Friday, February 24, 2012

Senseless Chinese capital expenditure: Trina Solar edition

The one thing we know about the solar panel industry is that it is glutted. Solar panel prices are collapsing as has been observed many times on this blog.

Trina Solar reported yesterday. Bad numbers as expected. To quote them as to the glut:
Despite this achievement [which in Trina's case was increased sales], growth in worldwide module capacity and peaked channel inventory resulted in significantly lower product prices which adversely affected our bottom line results, whereby our cost reduction was not sufficient to offset lower ASPs [ie average selling prices].
I promise you I am not telling anyone anything new here. If you are an investor in the solar-panel industry and have not noticed a supply glut then you are completely non-observant.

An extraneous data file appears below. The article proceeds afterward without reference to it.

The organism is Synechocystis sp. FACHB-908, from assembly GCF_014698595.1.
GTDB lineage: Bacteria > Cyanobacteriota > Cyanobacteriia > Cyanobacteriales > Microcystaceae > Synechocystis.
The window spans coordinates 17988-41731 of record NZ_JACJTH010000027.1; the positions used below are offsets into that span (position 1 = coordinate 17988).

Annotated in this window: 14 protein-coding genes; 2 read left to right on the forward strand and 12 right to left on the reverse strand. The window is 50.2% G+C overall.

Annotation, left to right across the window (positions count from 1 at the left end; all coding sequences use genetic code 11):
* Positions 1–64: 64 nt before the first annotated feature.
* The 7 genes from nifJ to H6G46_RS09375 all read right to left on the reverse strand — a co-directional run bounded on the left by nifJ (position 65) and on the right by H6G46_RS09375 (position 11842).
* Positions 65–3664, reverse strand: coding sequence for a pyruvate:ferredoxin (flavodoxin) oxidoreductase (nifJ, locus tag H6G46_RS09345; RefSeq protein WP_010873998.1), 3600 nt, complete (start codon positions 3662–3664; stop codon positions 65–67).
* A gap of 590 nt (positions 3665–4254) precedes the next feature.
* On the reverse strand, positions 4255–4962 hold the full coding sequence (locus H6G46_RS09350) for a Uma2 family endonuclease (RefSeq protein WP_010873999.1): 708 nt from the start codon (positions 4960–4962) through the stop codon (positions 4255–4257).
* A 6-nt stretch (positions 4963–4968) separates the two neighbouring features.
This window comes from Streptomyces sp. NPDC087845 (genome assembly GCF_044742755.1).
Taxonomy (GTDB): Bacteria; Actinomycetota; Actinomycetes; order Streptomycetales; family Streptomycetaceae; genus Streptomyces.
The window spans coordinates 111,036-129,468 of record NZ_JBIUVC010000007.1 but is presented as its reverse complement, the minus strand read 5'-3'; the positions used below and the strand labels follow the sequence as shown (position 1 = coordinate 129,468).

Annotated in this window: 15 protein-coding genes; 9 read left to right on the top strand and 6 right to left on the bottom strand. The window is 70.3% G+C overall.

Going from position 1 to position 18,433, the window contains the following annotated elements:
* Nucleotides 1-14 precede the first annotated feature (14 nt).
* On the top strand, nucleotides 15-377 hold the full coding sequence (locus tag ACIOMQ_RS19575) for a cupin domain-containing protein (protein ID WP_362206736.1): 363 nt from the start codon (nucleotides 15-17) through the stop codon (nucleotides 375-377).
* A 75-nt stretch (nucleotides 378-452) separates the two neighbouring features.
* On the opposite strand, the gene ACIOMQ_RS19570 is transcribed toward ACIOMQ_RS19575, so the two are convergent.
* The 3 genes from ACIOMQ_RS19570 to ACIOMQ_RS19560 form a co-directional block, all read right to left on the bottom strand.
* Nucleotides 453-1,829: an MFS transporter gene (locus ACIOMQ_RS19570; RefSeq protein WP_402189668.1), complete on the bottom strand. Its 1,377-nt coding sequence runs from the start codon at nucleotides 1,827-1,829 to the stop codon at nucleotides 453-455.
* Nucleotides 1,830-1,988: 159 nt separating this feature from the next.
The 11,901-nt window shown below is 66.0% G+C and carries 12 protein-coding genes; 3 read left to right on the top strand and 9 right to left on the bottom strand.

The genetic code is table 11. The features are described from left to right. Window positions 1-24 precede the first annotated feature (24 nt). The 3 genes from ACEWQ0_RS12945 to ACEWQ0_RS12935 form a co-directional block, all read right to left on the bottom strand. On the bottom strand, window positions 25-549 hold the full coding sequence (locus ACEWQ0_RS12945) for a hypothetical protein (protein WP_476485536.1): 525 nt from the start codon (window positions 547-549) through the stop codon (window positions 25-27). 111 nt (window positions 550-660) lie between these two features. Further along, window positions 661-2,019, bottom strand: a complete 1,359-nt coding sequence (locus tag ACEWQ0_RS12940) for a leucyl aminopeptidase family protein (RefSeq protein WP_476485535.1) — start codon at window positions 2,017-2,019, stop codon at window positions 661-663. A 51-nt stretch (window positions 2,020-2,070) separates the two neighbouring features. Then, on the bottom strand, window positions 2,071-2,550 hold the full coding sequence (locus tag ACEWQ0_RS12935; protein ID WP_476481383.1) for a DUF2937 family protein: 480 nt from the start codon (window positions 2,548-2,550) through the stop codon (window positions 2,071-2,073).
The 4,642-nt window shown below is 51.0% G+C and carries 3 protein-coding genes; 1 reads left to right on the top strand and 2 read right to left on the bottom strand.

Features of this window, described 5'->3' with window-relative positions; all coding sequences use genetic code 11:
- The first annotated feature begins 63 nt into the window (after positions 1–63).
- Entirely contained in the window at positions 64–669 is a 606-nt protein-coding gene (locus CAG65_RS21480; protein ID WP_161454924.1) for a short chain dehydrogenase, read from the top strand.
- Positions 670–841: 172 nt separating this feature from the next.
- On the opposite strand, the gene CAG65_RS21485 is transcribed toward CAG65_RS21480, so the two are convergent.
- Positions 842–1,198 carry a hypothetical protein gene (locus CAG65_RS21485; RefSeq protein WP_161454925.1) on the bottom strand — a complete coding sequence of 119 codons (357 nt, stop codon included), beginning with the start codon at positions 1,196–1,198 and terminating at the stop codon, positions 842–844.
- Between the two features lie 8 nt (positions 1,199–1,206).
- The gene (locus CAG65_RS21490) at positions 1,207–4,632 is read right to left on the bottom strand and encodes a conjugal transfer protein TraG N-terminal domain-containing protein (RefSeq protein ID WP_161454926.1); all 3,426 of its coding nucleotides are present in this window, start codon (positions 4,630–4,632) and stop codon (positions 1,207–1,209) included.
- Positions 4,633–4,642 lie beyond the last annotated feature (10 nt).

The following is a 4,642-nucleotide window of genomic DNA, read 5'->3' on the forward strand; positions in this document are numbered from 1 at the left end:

What is strange though is that despite the supply glut the capital expenditure in this business - that is building new plant and machinery - goes on regardless.

Here is a line from the balance sheet:

Trina Solar Limited
Unaudited Consolidated Balance Sheets
(US dollars in thousands)

December 31,

September 30,

December 31,




Property, plant and equipment




Property plant and equipment at Trina went from 571 million to 920 million in one year. And in the year when the industry became hopelessly oversupplied.

Moreover the rate of increase accelerated in the fourth quarter when the oversupply was obvious to anyone to see - when anti-dumping cases against loss-making Chinese solar panel makers became vogue.

There are lots of things that might be going on here. The company might have a great new technology which is worth investing in even though the industry is glutted (indeed the company points to its "honey" technology). Or the company might be insane. I have my thoughts but I do not have enough knowledge to be certain.